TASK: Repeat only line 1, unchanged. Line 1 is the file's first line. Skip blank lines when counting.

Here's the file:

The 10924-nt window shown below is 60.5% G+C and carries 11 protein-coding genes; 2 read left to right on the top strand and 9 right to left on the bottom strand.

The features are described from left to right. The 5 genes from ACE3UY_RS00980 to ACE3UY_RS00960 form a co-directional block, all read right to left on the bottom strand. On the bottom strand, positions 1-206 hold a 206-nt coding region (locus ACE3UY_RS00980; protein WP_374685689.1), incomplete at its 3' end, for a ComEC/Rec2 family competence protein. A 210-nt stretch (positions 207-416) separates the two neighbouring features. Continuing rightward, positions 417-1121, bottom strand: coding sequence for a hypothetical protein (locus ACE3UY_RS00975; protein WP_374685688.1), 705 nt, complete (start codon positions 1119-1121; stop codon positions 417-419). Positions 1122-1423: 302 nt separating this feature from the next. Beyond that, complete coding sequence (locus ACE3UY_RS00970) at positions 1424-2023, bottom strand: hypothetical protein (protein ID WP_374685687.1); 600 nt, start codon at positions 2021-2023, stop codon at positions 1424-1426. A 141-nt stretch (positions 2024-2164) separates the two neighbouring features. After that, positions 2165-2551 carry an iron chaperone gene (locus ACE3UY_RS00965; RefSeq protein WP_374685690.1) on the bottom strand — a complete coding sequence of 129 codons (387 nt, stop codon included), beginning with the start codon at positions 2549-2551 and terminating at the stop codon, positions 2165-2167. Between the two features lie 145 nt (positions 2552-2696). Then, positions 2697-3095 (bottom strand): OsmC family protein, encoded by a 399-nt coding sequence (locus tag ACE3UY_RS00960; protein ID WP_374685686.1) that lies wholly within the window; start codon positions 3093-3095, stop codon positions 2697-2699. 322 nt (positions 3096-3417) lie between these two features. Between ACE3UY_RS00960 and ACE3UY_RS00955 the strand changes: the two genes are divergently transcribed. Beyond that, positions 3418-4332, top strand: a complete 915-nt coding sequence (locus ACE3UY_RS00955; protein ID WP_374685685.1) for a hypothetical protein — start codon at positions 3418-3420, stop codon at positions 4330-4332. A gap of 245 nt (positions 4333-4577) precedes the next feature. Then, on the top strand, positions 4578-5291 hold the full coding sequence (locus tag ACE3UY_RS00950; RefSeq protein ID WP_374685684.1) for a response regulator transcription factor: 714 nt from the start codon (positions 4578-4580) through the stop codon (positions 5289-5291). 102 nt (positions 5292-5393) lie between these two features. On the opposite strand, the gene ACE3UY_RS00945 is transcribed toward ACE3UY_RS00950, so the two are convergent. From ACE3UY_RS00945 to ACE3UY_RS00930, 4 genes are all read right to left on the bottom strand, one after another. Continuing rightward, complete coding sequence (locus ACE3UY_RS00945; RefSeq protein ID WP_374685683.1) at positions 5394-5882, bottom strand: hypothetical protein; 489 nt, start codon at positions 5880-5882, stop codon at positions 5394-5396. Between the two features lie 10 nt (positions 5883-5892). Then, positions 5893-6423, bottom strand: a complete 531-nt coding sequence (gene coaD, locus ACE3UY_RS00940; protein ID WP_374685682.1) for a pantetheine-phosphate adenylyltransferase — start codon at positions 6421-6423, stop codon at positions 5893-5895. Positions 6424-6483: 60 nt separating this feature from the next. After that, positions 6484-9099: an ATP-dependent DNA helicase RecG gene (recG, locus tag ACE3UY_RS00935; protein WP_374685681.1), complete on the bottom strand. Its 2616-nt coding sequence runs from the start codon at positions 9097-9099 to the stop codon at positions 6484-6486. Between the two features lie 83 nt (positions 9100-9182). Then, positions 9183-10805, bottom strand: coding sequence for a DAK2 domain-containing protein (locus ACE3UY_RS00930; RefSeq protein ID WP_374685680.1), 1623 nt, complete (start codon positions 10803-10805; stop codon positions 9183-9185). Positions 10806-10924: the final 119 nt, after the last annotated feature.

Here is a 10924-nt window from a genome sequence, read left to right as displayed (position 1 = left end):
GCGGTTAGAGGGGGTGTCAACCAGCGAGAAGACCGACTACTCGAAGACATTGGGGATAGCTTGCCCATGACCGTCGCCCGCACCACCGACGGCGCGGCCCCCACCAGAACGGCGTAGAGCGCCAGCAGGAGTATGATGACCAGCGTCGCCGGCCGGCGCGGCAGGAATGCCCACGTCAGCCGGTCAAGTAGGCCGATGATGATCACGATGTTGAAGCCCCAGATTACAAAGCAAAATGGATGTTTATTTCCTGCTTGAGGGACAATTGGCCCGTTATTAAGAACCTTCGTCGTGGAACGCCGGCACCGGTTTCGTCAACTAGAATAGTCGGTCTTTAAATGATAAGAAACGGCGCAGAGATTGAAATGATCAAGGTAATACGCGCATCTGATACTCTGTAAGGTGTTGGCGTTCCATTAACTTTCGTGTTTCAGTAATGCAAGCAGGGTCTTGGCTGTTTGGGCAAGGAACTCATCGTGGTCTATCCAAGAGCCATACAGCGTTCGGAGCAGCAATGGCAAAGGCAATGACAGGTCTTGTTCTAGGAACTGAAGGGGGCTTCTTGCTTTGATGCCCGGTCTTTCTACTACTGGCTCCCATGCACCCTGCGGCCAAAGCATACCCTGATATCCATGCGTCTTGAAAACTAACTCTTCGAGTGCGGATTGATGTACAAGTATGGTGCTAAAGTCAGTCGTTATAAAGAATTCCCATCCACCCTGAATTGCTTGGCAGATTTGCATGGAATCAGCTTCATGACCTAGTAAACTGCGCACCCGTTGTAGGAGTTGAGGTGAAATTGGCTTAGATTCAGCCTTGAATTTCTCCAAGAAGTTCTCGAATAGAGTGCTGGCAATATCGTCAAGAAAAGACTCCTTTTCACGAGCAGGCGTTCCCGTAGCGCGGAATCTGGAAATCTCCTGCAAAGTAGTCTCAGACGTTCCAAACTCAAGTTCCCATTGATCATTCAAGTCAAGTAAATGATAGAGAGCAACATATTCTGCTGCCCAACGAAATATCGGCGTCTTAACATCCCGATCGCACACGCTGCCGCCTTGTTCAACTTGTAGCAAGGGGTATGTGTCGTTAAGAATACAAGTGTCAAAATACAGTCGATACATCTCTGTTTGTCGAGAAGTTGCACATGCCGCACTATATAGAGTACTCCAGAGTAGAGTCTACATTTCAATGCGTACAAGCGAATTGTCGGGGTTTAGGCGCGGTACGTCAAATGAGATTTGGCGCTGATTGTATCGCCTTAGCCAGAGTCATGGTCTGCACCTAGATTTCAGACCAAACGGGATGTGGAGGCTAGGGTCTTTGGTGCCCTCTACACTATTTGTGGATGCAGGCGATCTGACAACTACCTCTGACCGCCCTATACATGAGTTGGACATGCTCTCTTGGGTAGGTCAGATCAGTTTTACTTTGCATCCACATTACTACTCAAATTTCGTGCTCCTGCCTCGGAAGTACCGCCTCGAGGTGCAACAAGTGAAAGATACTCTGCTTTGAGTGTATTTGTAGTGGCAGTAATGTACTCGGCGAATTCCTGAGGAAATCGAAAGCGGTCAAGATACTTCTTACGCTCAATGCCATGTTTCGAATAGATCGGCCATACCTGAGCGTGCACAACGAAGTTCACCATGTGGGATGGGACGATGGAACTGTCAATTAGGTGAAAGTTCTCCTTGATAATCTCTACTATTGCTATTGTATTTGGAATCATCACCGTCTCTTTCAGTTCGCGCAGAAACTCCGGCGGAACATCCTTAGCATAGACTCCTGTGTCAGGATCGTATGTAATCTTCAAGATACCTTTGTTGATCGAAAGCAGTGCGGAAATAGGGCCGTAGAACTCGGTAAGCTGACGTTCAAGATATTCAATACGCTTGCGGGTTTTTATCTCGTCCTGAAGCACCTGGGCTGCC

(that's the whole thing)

The 10924-nt window shown below is 60.5% G+C and carries 11 protein-coding genes; 2 read left to right on the top strand and 9 right to left on the bottom strand.